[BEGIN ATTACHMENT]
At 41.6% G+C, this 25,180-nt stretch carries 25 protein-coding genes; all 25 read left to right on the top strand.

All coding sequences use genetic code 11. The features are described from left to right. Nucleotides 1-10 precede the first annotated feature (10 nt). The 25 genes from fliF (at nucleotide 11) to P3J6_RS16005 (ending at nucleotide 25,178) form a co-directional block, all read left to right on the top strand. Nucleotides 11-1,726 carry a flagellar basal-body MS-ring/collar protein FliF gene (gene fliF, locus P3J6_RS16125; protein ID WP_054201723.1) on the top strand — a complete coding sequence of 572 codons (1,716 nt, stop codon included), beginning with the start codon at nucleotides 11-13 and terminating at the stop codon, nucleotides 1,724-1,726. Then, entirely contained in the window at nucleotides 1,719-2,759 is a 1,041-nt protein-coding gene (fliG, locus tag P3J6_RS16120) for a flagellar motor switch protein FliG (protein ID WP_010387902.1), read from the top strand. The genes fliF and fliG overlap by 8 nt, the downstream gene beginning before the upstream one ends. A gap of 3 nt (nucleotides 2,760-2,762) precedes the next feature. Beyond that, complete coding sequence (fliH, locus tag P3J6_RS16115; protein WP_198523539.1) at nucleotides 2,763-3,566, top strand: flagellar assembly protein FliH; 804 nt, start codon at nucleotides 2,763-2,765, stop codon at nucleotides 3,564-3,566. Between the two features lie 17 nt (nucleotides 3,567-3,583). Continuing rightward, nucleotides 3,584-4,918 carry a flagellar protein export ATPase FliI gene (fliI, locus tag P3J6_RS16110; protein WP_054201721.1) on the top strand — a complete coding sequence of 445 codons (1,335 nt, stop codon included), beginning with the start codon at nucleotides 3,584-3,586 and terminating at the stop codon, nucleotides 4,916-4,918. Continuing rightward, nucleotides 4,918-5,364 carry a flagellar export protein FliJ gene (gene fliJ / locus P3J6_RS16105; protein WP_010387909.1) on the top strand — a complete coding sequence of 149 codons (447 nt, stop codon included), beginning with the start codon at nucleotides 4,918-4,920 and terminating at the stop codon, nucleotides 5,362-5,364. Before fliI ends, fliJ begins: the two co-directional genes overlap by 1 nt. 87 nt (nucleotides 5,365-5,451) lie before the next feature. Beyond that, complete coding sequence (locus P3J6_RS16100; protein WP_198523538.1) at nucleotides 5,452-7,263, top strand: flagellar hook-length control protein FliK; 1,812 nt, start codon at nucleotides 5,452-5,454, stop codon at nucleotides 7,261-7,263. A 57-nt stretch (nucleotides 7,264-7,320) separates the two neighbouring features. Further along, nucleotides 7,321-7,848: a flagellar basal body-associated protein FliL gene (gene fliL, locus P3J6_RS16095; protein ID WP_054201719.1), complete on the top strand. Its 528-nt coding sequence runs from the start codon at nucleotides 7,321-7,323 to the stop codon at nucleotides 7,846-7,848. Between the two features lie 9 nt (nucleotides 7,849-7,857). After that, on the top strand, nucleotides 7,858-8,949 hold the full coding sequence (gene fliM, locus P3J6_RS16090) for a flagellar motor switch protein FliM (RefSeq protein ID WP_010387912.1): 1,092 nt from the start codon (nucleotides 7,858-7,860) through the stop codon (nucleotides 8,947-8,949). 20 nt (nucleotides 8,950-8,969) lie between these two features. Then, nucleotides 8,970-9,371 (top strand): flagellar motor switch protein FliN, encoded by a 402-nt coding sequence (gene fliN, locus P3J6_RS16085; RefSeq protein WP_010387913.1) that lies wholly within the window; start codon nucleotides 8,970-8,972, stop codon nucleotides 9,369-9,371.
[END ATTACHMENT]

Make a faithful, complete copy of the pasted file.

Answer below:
At 41.6% G+C, this 25,180-nt stretch carries 25 protein-coding genes; all 25 read left to right on the top strand.

All coding sequences use genetic code 11. The features are described from left to right. Nucleotides 1-10 precede the first annotated feature (10 nt). The 25 genes from fliF (at nucleotide 11) to P3J6_RS16005 (ending at nucleotide 25,178) form a co-directional block, all read left to right on the top strand. Nucleotides 11-1,726 carry a flagellar basal-body MS-ring/collar protein FliF gene (gene fliF, locus P3J6_RS16125; protein ID WP_054201723.1) on the top strand — a complete coding sequence of 572 codons (1,716 nt, stop codon included), beginning with the start codon at nucleotides 11-13 and terminating at the stop codon, nucleotides 1,724-1,726. Then, entirely contained in the window at nucleotides 1,719-2,759 is a 1,041-nt protein-coding gene (fliG, locus tag P3J6_RS16120) for a flagellar motor switch protein FliG (protein ID WP_010387902.1), read from the top strand. The genes fliF and fliG overlap by 8 nt, the downstream gene beginning before the upstream one ends. A gap of 3 nt (nucleotides 2,760-2,762) precedes the next feature. Beyond that, complete coding sequence (fliH, locus tag P3J6_RS16115; protein WP_198523539.1) at nucleotides 2,763-3,566, top strand: flagellar assembly protein FliH; 804 nt, start codon at nucleotides 2,763-2,765, stop codon at nucleotides 3,564-3,566. Between the two features lie 17 nt (nucleotides 3,567-3,583). Continuing rightward, nucleotides 3,584-4,918 carry a flagellar protein export ATPase FliI gene (fliI, locus tag P3J6_RS16110; protein WP_054201721.1) on the top strand — a complete coding sequence of 445 codons (1,335 nt, stop codon included), beginning with the start codon at nucleotides 3,584-3,586 and terminating at the stop codon, nucleotides 4,916-4,918. Continuing rightward, nucleotides 4,918-5,364 carry a flagellar export protein FliJ gene (gene fliJ / locus P3J6_RS16105; protein WP_010387909.1) on the top strand — a complete coding sequence of 149 codons (447 nt, stop codon included), beginning with the start codon at nucleotides 4,918-4,920 and terminating at the stop codon, nucleotides 5,362-5,364. Before fliI ends, fliJ begins: the two co-directional genes overlap by 1 nt. 87 nt (nucleotides 5,365-5,451) lie before the next feature. Beyond that, complete coding sequence (locus P3J6_RS16100; protein WP_198523538.1) at nucleotides 5,452-7,263, top strand: flagellar hook-length control protein FliK; 1,812 nt, start codon at nucleotides 5,452-5,454, stop codon at nucleotides 7,261-7,263. A 57-nt stretch (nucleotides 7,264-7,320) separates the two neighbouring features. Further along, nucleotides 7,321-7,848: a flagellar basal body-associated protein FliL gene (gene fliL, locus P3J6_RS16095; protein ID WP_054201719.1), complete on the top strand. Its 528-nt coding sequence runs from the start codon at nucleotides 7,321-7,323 to the stop codon at nucleotides 7,846-7,848. Between the two features lie 9 nt (nucleotides 7,849-7,857). After that, on the top strand, nucleotides 7,858-8,949 hold the full coding sequence (gene fliM, locus P3J6_RS16090) for a flagellar motor switch protein FliM (RefSeq protein ID WP_010387912.1): 1,092 nt from the start codon (nucleotides 7,858-7,860) through the stop codon (nucleotides 8,947-8,949). 20 nt (nucleotides 8,950-8,969) lie between these two features. Then, nucleotides 8,970-9,371 (top strand): flagellar motor switch protein FliN, encoded by a 402-nt coding sequence (gene fliN, locus P3J6_RS16085; RefSeq protein WP_010387913.1) that lies wholly within the window; start codon nucleotides 8,970-8,972, stop codon nucleotides 9,369-9,371.